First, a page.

Global Semiconductor Chip Shortage in Automotive Industry Fading, Says S&P Global Mobility

A Global Shortage of Semiconductor Chips is Fading, Says S&P Global Mobility

Introduction

A global shortage of semiconductor chips was the automotive industry’s kryptonite for most of 2021 and 2022. But the crisis is now fading, S&P Global Mobility said Thursday.

The Impact of the Chip Shortage

The chip shortage cost the industry the production of about 9.5 million light vehicles in 2021, according to S&P Global Mobility estimates, and another 3 million in 2022. In the first half of 2023, production cutbacks tied to chip shortages fell to about 524,000 vehicles. Supply remains constrained, but automakers have been able to adapt production schedules as chip availability becomes more predictable, S&P Global Mobility said.

Auto Industry’s Adaptation

“We are now in a position where the auto industry has adapted to a constrained supply, and as a result is much less likely to be hit by significant disruption,” Mark Fulthorpe, S&P Global Mobility executive director of global light vehicle production, said in a statement.

Sam Fiorani, AutoForecast Solutions vice president for global vehicle forecasting, said chip supply has improved but warned it can be hard to measure exactly how shortages are still impacting production.

Still, Fiorani said, automakers’ efforts to build closer partnerships with chip suppliers to secure their supply chains and reduced chip demand from other industries have alleviated the worst of the shortage.

“Manufacturers realized they had a problem and have found ways around them,” he said. “We’re not completely out of the woods yet but we’re far better than we have been at any other point in the last two years.”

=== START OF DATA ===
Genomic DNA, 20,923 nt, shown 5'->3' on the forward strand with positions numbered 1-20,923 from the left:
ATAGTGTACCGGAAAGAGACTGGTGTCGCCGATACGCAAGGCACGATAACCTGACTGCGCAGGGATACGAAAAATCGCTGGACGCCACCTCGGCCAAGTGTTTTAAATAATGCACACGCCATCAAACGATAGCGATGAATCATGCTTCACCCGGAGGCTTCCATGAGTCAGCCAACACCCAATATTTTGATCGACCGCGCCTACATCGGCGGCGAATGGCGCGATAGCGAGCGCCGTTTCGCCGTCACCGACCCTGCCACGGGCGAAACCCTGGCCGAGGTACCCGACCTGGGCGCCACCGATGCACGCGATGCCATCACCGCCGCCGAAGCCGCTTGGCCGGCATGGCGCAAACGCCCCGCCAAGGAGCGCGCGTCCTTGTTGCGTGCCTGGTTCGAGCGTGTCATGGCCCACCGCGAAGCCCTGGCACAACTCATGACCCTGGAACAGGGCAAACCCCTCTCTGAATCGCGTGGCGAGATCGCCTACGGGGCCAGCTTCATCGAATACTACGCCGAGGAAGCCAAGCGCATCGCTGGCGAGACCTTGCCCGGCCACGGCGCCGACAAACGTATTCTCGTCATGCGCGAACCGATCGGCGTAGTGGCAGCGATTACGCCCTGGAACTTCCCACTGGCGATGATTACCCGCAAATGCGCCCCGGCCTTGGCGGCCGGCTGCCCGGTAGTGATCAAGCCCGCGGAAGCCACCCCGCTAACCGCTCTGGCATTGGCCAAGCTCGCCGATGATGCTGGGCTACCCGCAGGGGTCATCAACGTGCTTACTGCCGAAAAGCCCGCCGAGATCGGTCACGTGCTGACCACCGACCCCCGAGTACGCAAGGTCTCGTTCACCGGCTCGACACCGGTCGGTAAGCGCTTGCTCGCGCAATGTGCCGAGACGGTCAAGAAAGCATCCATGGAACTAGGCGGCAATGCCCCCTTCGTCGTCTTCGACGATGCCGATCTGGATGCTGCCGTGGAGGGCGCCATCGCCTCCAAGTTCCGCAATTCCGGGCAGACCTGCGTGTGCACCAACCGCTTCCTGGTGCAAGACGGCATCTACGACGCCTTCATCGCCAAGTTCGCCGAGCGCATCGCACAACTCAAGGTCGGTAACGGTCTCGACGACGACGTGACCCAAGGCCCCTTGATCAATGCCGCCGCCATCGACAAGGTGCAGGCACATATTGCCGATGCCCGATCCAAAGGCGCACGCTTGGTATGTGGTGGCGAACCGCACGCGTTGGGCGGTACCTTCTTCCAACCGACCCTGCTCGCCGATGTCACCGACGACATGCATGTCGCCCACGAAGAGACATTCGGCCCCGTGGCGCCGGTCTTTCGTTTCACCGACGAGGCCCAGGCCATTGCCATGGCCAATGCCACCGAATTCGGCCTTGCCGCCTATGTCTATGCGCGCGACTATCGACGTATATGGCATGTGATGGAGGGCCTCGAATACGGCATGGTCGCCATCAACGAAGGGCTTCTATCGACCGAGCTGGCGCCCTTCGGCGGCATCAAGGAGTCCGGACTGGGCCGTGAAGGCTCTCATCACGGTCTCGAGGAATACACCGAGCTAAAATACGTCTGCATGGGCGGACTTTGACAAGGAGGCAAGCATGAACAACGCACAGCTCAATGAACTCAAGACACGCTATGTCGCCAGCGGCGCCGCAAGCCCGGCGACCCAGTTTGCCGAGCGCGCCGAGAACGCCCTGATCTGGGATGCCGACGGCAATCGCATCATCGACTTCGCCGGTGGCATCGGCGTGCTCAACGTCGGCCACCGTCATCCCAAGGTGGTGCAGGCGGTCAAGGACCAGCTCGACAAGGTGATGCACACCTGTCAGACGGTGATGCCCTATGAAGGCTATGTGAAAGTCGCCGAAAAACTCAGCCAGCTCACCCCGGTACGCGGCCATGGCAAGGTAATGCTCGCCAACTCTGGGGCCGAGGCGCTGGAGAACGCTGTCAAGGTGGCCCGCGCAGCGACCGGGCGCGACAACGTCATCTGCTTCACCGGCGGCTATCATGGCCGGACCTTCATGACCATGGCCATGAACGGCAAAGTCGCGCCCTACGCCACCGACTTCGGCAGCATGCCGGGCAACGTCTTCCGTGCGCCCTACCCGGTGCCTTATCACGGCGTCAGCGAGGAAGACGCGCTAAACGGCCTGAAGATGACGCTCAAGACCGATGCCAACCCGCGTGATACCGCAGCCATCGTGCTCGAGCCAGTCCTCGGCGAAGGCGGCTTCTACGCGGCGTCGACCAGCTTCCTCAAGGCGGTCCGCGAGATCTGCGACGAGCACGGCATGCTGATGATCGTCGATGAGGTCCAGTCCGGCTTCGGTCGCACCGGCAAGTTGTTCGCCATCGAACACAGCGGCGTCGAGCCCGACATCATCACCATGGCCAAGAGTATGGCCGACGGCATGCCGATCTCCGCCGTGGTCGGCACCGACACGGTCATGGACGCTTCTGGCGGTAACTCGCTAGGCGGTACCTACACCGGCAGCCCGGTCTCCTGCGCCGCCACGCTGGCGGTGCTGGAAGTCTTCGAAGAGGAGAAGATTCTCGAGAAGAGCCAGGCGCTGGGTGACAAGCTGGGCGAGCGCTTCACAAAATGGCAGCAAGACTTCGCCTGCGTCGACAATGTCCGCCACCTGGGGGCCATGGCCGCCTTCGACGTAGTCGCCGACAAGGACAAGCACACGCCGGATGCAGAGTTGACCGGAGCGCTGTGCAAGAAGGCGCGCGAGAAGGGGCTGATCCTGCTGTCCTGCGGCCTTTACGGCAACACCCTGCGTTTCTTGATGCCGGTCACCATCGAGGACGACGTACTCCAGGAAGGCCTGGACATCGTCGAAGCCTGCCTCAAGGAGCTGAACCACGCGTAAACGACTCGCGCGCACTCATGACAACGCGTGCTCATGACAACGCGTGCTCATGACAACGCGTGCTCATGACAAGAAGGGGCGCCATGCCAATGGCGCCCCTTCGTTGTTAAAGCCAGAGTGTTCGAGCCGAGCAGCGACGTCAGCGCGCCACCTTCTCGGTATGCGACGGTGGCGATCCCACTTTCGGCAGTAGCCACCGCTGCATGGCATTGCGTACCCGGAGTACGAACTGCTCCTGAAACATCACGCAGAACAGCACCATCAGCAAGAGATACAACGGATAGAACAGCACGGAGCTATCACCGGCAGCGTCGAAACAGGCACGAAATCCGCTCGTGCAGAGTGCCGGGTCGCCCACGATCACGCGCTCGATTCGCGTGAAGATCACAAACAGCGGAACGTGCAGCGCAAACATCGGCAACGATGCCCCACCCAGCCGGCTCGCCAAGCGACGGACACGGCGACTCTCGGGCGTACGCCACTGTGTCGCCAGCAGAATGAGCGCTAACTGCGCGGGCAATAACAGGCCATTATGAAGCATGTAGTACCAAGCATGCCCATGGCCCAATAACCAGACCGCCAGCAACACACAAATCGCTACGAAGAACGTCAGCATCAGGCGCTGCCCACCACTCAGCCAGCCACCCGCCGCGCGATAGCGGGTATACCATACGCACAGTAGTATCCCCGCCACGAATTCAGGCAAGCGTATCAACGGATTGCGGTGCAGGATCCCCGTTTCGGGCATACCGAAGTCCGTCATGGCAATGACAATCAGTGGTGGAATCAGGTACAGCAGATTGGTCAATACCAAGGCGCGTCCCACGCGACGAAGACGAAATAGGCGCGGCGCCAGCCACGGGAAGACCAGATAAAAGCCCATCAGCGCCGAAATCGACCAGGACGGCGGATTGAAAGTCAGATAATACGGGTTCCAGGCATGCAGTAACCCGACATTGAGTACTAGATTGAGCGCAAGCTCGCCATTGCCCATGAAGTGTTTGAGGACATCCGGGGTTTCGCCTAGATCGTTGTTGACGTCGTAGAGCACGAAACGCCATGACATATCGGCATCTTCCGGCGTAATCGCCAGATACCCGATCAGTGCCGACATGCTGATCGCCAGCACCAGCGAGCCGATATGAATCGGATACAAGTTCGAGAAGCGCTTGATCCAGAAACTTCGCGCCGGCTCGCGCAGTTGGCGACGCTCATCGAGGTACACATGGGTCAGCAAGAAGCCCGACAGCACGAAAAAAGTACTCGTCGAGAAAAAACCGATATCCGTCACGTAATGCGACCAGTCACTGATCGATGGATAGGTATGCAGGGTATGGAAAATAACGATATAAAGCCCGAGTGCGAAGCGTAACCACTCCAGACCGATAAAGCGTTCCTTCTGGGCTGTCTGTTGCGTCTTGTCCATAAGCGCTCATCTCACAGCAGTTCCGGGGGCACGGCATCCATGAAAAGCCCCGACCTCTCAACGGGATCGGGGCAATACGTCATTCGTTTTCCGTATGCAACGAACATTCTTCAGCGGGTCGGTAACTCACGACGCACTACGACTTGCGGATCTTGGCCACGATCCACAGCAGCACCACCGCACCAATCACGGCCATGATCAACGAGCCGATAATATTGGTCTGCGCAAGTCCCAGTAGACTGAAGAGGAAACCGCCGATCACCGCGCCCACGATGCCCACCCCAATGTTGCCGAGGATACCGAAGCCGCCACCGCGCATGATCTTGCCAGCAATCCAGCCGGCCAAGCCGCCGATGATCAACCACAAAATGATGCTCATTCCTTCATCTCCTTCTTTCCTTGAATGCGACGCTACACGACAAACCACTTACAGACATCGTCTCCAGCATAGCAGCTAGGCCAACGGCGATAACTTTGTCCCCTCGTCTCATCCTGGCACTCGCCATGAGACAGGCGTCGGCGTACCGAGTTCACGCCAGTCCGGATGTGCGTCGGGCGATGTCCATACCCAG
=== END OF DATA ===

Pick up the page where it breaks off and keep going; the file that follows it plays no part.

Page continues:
The Future of Semiconductor Chips in the Auto Industry

New vehicles increasingly depend on a variety of semiconductor chips to power infotainment systems and advanced safety and autonomy features. The industry needs more chips than ever to keep vehicle production rolling, S&P Global Mobility said.

The good news is that as vehicles get more technologically advanced, the chips required to build them will be more profitable components, making it more likely that chip makers will want to make the parts for the auto industry, Fiorani said.

Ongoing Challenges and Outlook

Some types of semiconductor chips are still in short supply and trade tensions between the U.S. and China remain a source of uncertainty in chip supply chains, S&P Global Mobility said. Demand for consumer grade chips for mobile phones and personal computers is cooling, but S&P Global Mobility expects to see those rates rebound.

The impact of the chip supply crisis in 2021 and 2022 will linger for years. Before the pandemic, S&P Global Mobility forecasted that global automotive sales and production would exceed 100 million vehicles annually as soon as 2022. On Thursday, the firm said that milestone now likely will not be reached until after 2030.

Current Semiconductor Supply Levels

S&P Global Mobility estimates that current semiconductor supply levels can support about 22 million global light vehicles per quarter.

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